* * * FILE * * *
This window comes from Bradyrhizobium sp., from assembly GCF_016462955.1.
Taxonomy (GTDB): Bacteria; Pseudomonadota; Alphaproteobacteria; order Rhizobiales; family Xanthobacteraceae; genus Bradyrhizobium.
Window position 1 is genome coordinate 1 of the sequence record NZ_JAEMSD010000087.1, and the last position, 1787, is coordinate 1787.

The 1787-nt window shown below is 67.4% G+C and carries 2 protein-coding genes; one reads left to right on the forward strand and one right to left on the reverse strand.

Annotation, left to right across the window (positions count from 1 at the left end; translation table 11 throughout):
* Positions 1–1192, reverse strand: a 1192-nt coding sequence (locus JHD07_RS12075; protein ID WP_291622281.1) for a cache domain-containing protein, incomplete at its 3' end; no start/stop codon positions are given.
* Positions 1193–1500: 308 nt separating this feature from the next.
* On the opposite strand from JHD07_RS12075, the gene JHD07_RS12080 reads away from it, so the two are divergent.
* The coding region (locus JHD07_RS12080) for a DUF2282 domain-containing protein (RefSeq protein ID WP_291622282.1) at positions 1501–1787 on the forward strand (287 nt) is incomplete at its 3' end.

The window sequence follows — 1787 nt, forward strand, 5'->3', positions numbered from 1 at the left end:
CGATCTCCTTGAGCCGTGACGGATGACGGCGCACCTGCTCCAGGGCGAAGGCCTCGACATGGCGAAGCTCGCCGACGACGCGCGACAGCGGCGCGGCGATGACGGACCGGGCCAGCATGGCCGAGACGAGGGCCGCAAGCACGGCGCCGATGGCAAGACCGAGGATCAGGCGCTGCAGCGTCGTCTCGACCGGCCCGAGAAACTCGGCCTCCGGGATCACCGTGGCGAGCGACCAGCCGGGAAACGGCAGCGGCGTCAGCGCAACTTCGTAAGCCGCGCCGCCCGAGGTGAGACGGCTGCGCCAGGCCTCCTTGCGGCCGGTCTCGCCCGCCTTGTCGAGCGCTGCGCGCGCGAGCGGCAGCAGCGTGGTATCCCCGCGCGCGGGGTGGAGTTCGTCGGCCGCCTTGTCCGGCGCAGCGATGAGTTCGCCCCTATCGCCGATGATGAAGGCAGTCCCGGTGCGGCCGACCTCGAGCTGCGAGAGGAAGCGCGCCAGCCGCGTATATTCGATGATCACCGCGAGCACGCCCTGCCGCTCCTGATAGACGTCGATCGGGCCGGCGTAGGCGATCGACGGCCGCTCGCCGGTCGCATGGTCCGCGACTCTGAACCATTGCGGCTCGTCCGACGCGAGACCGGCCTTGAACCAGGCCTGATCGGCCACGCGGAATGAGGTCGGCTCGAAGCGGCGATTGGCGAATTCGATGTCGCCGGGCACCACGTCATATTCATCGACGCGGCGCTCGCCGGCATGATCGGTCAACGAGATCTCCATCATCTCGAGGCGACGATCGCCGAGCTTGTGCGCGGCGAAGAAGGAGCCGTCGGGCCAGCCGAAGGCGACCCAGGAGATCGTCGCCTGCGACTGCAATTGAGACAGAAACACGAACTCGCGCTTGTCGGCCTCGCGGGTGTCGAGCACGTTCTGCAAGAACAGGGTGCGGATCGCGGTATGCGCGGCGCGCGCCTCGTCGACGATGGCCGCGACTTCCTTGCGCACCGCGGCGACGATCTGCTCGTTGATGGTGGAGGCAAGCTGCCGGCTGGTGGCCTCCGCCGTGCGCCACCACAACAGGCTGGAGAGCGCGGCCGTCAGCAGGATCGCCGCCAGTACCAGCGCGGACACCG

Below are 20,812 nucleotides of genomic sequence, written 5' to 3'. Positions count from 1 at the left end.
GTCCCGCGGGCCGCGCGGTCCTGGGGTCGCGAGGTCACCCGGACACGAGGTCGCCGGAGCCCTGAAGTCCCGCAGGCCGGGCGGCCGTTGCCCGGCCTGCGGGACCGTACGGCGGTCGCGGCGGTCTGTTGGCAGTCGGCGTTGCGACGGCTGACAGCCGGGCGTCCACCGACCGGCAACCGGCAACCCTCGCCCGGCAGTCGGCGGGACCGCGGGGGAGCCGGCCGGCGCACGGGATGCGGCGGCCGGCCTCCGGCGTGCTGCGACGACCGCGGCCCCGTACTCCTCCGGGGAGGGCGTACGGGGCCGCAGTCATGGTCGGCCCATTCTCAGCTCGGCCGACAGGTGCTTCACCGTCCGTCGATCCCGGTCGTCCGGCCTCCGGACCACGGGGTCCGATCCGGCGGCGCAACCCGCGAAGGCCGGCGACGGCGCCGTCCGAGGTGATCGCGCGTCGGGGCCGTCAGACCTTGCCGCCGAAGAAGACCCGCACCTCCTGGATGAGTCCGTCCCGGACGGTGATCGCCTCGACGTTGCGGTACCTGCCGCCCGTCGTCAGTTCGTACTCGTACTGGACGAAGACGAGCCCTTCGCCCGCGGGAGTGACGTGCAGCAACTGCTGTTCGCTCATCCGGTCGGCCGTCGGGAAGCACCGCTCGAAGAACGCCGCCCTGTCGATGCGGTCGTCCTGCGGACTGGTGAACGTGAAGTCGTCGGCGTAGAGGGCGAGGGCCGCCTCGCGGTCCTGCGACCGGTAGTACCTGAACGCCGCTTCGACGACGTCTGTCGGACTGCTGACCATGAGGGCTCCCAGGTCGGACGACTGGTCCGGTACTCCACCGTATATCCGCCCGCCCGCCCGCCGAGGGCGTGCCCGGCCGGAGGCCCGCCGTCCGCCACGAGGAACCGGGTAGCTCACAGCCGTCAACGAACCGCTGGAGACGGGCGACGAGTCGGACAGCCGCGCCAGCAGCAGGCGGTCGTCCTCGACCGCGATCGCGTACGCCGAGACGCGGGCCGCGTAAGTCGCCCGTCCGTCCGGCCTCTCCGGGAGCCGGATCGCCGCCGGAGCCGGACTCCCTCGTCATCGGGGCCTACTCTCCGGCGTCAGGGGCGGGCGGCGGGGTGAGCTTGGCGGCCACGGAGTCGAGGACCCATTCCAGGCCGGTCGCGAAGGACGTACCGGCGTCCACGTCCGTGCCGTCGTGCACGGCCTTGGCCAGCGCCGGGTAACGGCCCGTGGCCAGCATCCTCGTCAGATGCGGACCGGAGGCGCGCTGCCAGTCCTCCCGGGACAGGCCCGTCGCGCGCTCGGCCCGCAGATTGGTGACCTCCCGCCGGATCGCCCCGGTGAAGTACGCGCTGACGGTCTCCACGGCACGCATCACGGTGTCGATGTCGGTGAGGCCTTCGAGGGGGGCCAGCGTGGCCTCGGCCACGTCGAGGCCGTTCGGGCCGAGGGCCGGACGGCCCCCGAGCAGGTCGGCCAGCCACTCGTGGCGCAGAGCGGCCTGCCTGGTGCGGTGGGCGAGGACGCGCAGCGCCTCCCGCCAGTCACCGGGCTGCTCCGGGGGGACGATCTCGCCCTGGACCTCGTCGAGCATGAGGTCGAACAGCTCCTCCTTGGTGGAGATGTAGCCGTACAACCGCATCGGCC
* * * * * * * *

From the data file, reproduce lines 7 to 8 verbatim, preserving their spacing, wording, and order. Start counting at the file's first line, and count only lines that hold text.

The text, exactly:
* Positions 1193–1500: 308 nt separating this feature from the next.
* On the opposite strand from JHD07_RS12075, the gene JHD07_RS12080 reads away from it, so the two are divergent.